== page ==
1. Database of North West European Prospects
2.e of Existing Structures
3. Mechanical Properties for Plates
4. Weight and Cost Comparisons for Battered and Vertical Jackets
5. 120 m Water Depth, 10 0001 Topside Battered Jacket Optimised for Three Different Grades
of Steel
6. Component Fabrication Rates
LIST OF APPENDICES
1. Conceptual Design of 85 m/50001 Battered Jacket
2.l Design of 85 m/10 000 t Battered Jacket
3.l Design of 85 m/10 0001 Vertical Jacket
4. Conceptual Design of 85 m/16 0001 Vertical Jacket
5.l Design of 120 m/5 000 t Battered Jacket
6.l Design of 120 m/10 0001 Battered Jacket
7. Conceptual Design of 120 m/16 000 t Battered Jacket
8.l Design of 155 m/10 000 t Battered Jacket
9.l Design of 155 m/16 0001 Battered Jacket
10. Conceptual Design of 155 m/25 0001 Battered Jacket
11.l Design of 200 m/16 0001 Battered Jacket
12. Conceptual Design of 200 m/25 0001 Battered Jacket
13.l Design of 250 m/16 0001 Battered Jacket
14. The Jacket Cost Prediction Program LIST OF FIGURES
1. Platform Locations Assumed for Determining Environmental Criteria
2. Jacket Weight ν Water Depth - Data Points from Phase II Analyses with Curves Fitted
3.t Fabrication Costs Normalised to a £/tonne Rate
4. Total Jacket Weight ν Water Depth - Data Points from Phase I with Fitted Curves and
Curves from Phase II
5.l Jacket Weight ν Water Depth - Prediction Curves
6. Total Pile Weight ν Water Depth - From Analyses and Pile Design for Grade 355EM Steel
7. Predicted Total Pile Weight ν Actual Total Pile Weight - Good Soil Condition
8.d Total Pile Weight ν Actual Total Pile Weight - Average Soil Condition
9. Predicted Total Pile Weight ν Actual Total Pile Weight - Poor Soil Condition
10. Details of Europipe Foundations
11. Hydra-LokTool
12. Comparison Between Traditional Grouted Pile Sleeves and Hydra-Lok Method
13. Connection 'Finger-Print' Shows Water Pressure Against Volume of Water Pumped to Tool
14. Comparison Between Stokes, NewWave and Measured Base Shear
15. Backing-Strip Fitting Details for Closure Welds
16. Analysis and Experimental Comparison of Frame II Response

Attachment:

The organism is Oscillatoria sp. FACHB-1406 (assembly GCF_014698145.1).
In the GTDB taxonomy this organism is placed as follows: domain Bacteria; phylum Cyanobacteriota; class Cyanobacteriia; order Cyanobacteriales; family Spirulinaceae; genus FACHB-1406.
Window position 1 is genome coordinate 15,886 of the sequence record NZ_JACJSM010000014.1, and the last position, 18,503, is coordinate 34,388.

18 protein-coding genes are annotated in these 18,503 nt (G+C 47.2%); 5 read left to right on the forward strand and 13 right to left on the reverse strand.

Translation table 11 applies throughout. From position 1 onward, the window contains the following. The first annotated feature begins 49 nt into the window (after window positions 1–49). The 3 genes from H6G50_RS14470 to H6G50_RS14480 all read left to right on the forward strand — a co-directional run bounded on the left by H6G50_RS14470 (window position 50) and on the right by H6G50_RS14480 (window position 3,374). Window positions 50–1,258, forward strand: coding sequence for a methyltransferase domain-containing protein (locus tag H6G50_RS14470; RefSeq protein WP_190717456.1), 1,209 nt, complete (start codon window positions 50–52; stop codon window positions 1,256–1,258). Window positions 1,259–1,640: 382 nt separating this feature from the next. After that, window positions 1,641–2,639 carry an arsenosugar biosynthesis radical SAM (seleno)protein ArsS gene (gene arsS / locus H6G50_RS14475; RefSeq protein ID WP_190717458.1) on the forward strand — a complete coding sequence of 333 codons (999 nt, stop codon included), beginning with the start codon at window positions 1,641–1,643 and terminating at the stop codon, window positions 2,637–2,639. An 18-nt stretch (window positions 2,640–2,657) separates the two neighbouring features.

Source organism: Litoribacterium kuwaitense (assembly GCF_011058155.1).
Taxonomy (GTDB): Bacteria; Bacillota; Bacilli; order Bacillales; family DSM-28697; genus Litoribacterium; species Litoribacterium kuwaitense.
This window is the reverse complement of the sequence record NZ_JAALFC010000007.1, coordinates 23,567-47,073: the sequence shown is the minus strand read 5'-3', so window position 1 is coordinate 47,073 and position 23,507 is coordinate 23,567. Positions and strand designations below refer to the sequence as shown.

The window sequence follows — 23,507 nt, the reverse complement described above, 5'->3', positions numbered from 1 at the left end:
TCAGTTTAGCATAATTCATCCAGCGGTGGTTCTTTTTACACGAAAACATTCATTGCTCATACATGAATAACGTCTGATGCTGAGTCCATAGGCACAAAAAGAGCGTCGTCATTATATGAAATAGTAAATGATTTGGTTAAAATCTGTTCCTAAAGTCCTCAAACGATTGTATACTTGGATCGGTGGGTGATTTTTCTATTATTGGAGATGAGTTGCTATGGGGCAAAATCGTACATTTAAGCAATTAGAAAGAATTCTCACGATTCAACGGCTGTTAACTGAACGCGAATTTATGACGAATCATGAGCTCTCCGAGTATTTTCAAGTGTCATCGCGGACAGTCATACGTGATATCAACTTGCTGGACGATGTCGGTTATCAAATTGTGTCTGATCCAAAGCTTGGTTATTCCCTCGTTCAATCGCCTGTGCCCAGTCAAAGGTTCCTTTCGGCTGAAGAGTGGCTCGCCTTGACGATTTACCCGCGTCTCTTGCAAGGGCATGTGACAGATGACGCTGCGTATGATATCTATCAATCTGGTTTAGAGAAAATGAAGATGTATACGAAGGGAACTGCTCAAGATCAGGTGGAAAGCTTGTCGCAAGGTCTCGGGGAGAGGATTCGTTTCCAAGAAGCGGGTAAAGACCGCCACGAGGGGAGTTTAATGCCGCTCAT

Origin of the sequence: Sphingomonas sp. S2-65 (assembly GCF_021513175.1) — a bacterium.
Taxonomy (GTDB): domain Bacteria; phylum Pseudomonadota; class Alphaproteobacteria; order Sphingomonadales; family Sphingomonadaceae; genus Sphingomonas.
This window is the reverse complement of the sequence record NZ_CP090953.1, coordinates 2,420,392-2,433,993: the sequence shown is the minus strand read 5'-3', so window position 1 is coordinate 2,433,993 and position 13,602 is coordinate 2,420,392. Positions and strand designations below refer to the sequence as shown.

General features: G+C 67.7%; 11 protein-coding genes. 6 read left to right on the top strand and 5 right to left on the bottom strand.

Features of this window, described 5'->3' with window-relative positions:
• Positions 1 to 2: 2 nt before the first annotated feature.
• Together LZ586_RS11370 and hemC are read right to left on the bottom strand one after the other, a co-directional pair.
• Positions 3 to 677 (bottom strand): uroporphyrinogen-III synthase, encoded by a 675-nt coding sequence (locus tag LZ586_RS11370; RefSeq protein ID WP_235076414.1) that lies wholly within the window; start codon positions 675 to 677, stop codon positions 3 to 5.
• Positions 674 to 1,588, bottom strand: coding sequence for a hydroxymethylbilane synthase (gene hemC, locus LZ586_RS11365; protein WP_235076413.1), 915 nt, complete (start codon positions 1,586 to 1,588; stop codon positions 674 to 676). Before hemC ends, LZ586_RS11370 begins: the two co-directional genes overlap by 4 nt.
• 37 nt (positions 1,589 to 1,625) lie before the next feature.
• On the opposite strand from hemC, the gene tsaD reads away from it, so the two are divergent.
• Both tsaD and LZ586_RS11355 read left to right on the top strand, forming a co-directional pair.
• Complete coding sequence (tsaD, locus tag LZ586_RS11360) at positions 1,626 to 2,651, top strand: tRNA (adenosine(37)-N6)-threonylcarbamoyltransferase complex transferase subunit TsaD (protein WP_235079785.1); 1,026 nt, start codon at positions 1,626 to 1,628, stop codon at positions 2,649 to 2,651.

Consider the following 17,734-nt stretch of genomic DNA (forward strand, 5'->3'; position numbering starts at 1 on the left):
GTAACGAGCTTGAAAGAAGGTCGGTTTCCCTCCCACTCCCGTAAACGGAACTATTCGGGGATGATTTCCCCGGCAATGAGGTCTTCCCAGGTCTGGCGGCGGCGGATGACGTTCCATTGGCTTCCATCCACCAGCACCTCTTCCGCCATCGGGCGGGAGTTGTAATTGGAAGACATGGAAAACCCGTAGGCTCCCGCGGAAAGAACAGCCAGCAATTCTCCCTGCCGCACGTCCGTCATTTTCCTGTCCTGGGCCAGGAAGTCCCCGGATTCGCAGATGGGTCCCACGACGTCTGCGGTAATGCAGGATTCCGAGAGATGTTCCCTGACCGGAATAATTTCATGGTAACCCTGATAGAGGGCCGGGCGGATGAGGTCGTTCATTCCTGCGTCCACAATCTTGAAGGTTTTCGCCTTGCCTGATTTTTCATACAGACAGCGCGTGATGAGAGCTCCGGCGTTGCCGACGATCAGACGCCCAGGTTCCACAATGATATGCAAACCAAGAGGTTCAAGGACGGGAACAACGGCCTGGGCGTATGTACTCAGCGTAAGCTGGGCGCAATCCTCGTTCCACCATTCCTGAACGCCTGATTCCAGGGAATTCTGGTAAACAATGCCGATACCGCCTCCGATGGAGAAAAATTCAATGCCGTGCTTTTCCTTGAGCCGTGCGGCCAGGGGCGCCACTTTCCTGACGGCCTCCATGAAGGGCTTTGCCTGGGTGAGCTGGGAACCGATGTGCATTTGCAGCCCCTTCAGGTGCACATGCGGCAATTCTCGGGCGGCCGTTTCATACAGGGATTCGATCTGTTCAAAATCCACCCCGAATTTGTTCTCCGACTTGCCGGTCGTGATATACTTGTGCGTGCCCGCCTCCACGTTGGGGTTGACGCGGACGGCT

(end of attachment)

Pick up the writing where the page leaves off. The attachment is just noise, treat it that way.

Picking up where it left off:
17. Frames Project Phase III Tests of a 3D Structure 1. INTRODUCTION
This document reports the work undertaken by Billington Osborne-Moss Engineering Limited to
investigate the competitive threat to fixed steel platforms. This work was carried out on behalf of British
Steel pic and completed with the financial aid of the European Coal and Steel Community.
The work reported herein forms the second phase of a two-part project. Phase one examined shallow water
platforms, covering water depths up to 50 m and was completed in 1990. This second phase examines
deeper water applications.
One of the primary objectives of this project was to produce a cost estimating tool which can be used when
evaluating new field development plans. Whilst a few forecasters of this type are already available, they
mainly rely on existing platforms for their weight and cost data. These data may include significantly
'out-of-date' designs which bear little resemblance to modern platforms. Consequently the existing cost
forecasters can be described as more 'historical' than 'predictive' and are of limited value when trying to
appraise new development plans. On a recent development consisting of three platforms, the total jacket
and pile fabrication cost was forecast by one cost algorithm to be £123 million. The actual cost came out to
be £69 million!
Clearly such poor forecasting tools work to the detriment of the fixed steel platform industry and can only
serve to confuse those trying to estimate the costs of new field developments. The forecaster created within
this project seeks to avoid such pitfalls by not relying on historical data. This has been achieved by
designing a suite of structures which belong to the current, or even the future generation of jackets.
The ranges of water depths and topside loads considered in the study were decided on after carrying out a
comprehensive survey of possible new field developments. This Market Survey is fully described in
Section 3 of this report.
Having decided upon these basic parameters, it was necessary to establish all other relevant design
information which would be required. This included such topics as environmental loading criteria, which